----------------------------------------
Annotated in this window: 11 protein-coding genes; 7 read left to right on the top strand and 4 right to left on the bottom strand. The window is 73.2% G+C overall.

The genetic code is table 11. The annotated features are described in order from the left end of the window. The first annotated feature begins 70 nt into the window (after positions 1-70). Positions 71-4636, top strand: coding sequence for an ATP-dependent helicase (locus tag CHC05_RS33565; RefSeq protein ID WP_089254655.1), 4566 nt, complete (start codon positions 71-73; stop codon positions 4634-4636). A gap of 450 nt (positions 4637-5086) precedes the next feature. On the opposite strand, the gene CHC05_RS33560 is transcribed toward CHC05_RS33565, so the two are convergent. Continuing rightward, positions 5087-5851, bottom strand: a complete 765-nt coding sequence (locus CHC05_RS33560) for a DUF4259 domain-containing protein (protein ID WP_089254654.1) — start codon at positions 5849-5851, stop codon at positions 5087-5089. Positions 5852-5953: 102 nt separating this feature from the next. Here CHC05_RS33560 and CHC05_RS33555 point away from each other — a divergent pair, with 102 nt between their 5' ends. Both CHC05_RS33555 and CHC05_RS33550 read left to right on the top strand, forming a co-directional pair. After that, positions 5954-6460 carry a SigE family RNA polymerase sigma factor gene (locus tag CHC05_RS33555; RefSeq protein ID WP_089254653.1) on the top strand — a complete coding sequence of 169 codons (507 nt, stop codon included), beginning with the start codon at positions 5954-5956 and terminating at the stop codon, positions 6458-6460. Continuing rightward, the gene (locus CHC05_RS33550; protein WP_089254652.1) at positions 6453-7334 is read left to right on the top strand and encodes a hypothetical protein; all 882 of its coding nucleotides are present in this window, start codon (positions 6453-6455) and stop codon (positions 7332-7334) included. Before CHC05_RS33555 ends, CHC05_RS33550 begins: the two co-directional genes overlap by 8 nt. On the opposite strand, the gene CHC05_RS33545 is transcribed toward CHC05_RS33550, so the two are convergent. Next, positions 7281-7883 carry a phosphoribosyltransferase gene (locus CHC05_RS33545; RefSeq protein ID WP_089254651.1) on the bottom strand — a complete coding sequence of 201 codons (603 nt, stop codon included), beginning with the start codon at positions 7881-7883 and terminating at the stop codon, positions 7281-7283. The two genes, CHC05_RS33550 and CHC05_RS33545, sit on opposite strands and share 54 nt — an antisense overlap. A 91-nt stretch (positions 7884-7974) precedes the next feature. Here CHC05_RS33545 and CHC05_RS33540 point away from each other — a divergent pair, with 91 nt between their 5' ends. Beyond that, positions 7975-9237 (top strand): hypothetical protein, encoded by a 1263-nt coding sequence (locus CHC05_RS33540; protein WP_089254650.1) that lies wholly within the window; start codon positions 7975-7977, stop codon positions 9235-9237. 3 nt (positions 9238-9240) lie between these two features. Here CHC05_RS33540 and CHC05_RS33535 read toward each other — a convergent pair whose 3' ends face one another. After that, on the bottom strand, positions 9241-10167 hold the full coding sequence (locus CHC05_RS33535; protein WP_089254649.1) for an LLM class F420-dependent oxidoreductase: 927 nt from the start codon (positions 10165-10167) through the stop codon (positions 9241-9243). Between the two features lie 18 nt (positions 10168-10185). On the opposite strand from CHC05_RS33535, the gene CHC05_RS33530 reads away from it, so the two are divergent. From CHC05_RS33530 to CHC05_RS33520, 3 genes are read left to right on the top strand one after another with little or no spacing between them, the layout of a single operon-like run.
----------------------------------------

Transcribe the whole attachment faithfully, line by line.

Annotated in this window: 11 protein-coding genes; 7 read left to right on the top strand and 4 right to left on the bottom strand. The window is 73.2% G+C overall.

The genetic code is table 11. The annotated features are described in order from the left end of the window. The first annotated feature begins 70 nt into the window (after positions 1-70). Positions 71-4636, top strand: coding sequence for an ATP-dependent helicase (locus tag CHC05_RS33565; RefSeq protein ID WP_089254655.1), 4566 nt, complete (start codon positions 71-73; stop codon positions 4634-4636). A gap of 450 nt (positions 4637-5086) precedes the next feature. On the opposite strand, the gene CHC05_RS33560 is transcribed toward CHC05_RS33565, so the two are convergent. Continuing rightward, positions 5087-5851, bottom strand: a complete 765-nt coding sequence (locus CHC05_RS33560) for a DUF4259 domain-containing protein (protein ID WP_089254654.1) — start codon at positions 5849-5851, stop codon at positions 5087-5089. Positions 5852-5953: 102 nt separating this feature from the next. Here CHC05_RS33560 and CHC05_RS33555 point away from each other — a divergent pair, with 102 nt between their 5' ends. Both CHC05_RS33555 and CHC05_RS33550 read left to right on the top strand, forming a co-directional pair. After that, positions 5954-6460 carry a SigE family RNA polymerase sigma factor gene (locus tag CHC05_RS33555; RefSeq protein ID WP_089254653.1) on the top strand — a complete coding sequence of 169 codons (507 nt, stop codon included), beginning with the start codon at positions 5954-5956 and terminating at the stop codon, positions 6458-6460. Continuing rightward, the gene (locus CHC05_RS33550; protein WP_089254652.1) at positions 6453-7334 is read left to right on the top strand and encodes a hypothetical protein; all 882 of its coding nucleotides are present in this window, start codon (positions 6453-6455) and stop codon (positions 7332-7334) included. Before CHC05_RS33555 ends, CHC05_RS33550 begins: the two co-directional genes overlap by 8 nt. On the opposite strand, the gene CHC05_RS33545 is transcribed toward CHC05_RS33550, so the two are convergent. Next, positions 7281-7883 carry a phosphoribosyltransferase gene (locus CHC05_RS33545; RefSeq protein ID WP_089254651.1) on the bottom strand — a complete coding sequence of 201 codons (603 nt, stop codon included), beginning with the start codon at positions 7881-7883 and terminating at the stop codon, positions 7281-7283. The two genes, CHC05_RS33550 and CHC05_RS33545, sit on opposite strands and share 54 nt — an antisense overlap. A 91-nt stretch (positions 7884-7974) precedes the next feature. Here CHC05_RS33545 and CHC05_RS33540 point away from each other — a divergent pair, with 91 nt between their 5' ends. Beyond that, positions 7975-9237 (top strand): hypothetical protein, encoded by a 1263-nt coding sequence (locus CHC05_RS33540; protein WP_089254650.1) that lies wholly within the window; start codon positions 7975-7977, stop codon positions 9235-9237. 3 nt (positions 9238-9240) lie between these two features. Here CHC05_RS33540 and CHC05_RS33535 read toward each other — a convergent pair whose 3' ends face one another. After that, on the bottom strand, positions 9241-10167 hold the full coding sequence (locus CHC05_RS33535; protein WP_089254649.1) for an LLM class F420-dependent oxidoreductase: 927 nt from the start codon (positions 10165-10167) through the stop codon (positions 9241-9243). Between the two features lie 18 nt (positions 10168-10185). On the opposite strand from CHC05_RS33535, the gene CHC05_RS33530 reads away from it, so the two are divergent. From CHC05_RS33530 to CHC05_RS33520, 3 genes are read left to right on the top strand one after another with little or no spacing between them, the layout of a single operon-like run.